Building Long-term Value: Plan on It
"Everything has a price, as the saying goes, but a lot of p...
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At some point in the lifecycle of your business, you’re going to need to change your business model. “Just as every product has a lifecycle, so does every business model,” advises Larry Gable, founder of Arlington, Massachusetts-based business consultancy LDG Associates. “The pace of change in technology and society continues to accelerate, thus shortening product and business model lifecycles.”
Once you’ve accepted the fact that change is about the only constant in business, the best defense against “business model stagnation” is performance monitoring, Gable adds. To that end, operators have several Key Performance Indicators that can be used to keep the pulse of a business, but it almost always comes down to cash flow. It’s the best early warning system any business has.
While declining cash flow is a clear red flag, “you’ll need to analyze the situation—perform a root cause analysis—and initiate a corrective action plan that may well cause your business plan and model to change,” Gable says. Certainly, cash flow is one indicator that it may be time for a shift, but other indicators include:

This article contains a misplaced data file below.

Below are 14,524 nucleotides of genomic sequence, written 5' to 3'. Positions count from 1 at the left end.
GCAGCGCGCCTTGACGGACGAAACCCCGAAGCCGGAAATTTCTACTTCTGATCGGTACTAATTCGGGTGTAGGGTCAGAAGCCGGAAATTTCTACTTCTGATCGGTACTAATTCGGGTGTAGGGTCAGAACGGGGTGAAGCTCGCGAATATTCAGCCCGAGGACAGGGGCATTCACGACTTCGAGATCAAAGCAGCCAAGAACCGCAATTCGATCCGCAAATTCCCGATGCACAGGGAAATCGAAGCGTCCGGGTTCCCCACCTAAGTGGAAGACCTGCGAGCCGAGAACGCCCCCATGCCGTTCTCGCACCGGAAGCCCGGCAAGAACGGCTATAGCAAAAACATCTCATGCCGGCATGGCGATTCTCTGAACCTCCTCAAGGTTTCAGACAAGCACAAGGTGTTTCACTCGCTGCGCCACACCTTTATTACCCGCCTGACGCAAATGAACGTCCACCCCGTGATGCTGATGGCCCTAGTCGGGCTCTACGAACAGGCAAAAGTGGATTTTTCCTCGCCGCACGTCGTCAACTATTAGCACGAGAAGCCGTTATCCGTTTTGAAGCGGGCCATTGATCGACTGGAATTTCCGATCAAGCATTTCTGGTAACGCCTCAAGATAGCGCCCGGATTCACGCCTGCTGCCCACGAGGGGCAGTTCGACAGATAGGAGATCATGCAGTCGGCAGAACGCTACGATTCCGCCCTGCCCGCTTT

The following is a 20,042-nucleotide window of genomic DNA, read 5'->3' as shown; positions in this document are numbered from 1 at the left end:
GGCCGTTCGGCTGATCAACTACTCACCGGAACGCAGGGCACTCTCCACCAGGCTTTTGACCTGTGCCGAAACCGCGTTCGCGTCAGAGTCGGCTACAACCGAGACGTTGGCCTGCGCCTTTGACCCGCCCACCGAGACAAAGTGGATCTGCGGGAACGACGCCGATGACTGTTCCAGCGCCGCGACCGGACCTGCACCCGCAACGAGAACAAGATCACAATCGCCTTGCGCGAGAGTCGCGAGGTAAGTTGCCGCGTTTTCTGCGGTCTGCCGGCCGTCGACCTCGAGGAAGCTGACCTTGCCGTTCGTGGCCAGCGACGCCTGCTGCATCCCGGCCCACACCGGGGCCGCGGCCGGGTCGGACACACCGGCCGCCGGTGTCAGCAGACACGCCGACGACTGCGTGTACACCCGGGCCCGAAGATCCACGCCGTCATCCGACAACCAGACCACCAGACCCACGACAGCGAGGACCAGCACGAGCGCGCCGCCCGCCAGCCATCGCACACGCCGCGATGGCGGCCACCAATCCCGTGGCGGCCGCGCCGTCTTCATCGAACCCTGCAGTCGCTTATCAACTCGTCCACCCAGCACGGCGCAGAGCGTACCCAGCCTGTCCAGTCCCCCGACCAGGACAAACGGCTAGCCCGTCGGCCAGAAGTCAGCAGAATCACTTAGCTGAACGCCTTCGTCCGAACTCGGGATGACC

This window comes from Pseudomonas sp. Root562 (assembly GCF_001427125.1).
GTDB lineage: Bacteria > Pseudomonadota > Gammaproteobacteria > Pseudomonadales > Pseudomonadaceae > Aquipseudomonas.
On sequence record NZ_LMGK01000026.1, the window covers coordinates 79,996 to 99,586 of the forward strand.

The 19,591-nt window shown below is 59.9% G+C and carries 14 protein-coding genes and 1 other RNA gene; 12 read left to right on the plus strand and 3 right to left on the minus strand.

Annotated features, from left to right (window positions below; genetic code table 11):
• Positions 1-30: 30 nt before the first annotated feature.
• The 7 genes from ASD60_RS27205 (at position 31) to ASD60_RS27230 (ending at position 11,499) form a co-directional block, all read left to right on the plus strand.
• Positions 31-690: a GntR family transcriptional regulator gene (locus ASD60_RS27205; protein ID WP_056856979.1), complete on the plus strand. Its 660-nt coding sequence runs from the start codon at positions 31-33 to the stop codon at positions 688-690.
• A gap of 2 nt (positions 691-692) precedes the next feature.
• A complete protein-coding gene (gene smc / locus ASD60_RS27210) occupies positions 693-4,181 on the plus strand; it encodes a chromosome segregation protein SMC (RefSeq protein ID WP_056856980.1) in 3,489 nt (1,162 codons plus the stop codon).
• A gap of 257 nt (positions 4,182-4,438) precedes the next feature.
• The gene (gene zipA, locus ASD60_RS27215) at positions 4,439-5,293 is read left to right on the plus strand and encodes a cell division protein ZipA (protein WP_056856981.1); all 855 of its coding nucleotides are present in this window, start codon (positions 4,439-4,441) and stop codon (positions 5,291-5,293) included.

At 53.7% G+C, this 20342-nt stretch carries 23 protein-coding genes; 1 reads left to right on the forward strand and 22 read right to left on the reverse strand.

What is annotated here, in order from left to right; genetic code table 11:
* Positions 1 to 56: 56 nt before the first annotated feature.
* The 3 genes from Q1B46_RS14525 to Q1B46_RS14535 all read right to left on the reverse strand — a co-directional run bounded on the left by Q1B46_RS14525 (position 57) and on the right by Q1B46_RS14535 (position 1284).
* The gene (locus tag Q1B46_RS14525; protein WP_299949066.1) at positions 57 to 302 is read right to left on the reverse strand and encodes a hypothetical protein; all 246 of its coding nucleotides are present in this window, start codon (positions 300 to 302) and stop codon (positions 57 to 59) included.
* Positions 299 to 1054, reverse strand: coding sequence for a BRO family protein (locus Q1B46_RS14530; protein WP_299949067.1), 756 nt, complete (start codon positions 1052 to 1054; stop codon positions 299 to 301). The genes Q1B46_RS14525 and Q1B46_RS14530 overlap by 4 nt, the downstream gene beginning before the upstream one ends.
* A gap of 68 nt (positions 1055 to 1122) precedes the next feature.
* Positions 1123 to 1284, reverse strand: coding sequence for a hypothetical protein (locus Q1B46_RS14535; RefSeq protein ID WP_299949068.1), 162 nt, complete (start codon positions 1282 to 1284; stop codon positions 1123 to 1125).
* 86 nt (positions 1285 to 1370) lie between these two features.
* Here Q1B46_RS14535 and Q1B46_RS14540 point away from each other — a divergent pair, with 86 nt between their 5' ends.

In a broader context, disruption continues to be a factor in business model innovation. In the Harvard Business Review article, “When Your Business Model Is in Trouble,” Rita Gunther McGrath, assistant professor of management at the Columbia Business School, points to three key areas pushing disruption. “The first is the increasing speed of everything. Product lifecycles and design cycles are getting shorter. When the pace of change gets faster, people realize that they need to look for the next big thing,” she says. “The second issue is inter-industry competition. Competition is coming from unexpected places. Who could have anticipated that the iPad’s success would put all kinds of display devices—like electronic photo frames—out of business? And the third trend is disruptions from business models that offer better customer experiences instead of simply products. Traditional toy retailers are struggling, but Build-a-Bear gets people to pay good money to provide free labor and make their product themselves. Maxine Clark, the entrepreneur who thought that up, was brilliant.”
When it’s time to consider a business-model reboot, Gable offers this seven-step process to help guide your thinking:
To learn more about business model change and innovation, check out: